During the fourth quarter of 2002 and the first quarter of 2003 the number of poults being placed for growout has totaled 145.6 million birds, down 2.1 percent from the same period a year earlier. Turkey production for the second quarter is forecast at 1.425 billion pounds, down slightly more than 1 percent from the previous year. Turkey production in 2004 is expected to reach 5.78 billion pounds, 1-2 percent higher than the previous year. With almost no growth expected in exports, per capita consumption of turkey is expected to reach almost 18 pounds in 2004.

Broiler Stocks Down, but Turkey Stocks Higher

Broiler stocks for the end of first-quarter 2003 were 641 million pounds, down 20 percent from 804 million pounds the previous year. Most of the decline came in lower holdings of broiler parts.

At the end of the first quarter, stocks of broiler parts totaled 619 million pounds down 20 percent lower than a year earlier.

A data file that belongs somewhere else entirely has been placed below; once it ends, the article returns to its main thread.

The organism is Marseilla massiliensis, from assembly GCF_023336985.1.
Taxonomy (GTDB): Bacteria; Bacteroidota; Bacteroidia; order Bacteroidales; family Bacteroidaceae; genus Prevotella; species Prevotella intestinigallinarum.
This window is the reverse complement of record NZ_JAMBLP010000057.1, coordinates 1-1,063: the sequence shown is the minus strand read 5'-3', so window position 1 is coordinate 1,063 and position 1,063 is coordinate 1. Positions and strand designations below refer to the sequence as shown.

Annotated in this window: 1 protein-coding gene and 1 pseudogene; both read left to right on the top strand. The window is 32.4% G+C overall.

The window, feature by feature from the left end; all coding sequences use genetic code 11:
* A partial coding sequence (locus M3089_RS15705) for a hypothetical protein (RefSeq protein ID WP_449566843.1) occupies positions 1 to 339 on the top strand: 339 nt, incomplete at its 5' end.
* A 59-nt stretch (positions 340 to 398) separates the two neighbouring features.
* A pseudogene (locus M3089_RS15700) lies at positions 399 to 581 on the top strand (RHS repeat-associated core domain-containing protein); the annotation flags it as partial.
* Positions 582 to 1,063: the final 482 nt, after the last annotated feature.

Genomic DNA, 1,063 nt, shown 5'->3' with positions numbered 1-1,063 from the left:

Stocks of whole birds were also lower, falling to 23 million pounds or 22 percent lower than the previous year.

With the lower stocks and anticipated lower production in the second quarter, broiler prices for a number of parts, especially those consumed chiefly in the domestic market, are expected to gradually strengthen.

Ending turkey stocks for the first quarter of 2003 were 533 million pounds, 16 percent higher than the previous year.

There was a wide difference in the stock levels for whole birds and parts. Stocks of whole birds were down 3 percent from the previous year, while stocks of turkey parts totaled 318 million, up 35 percent from a year earlier.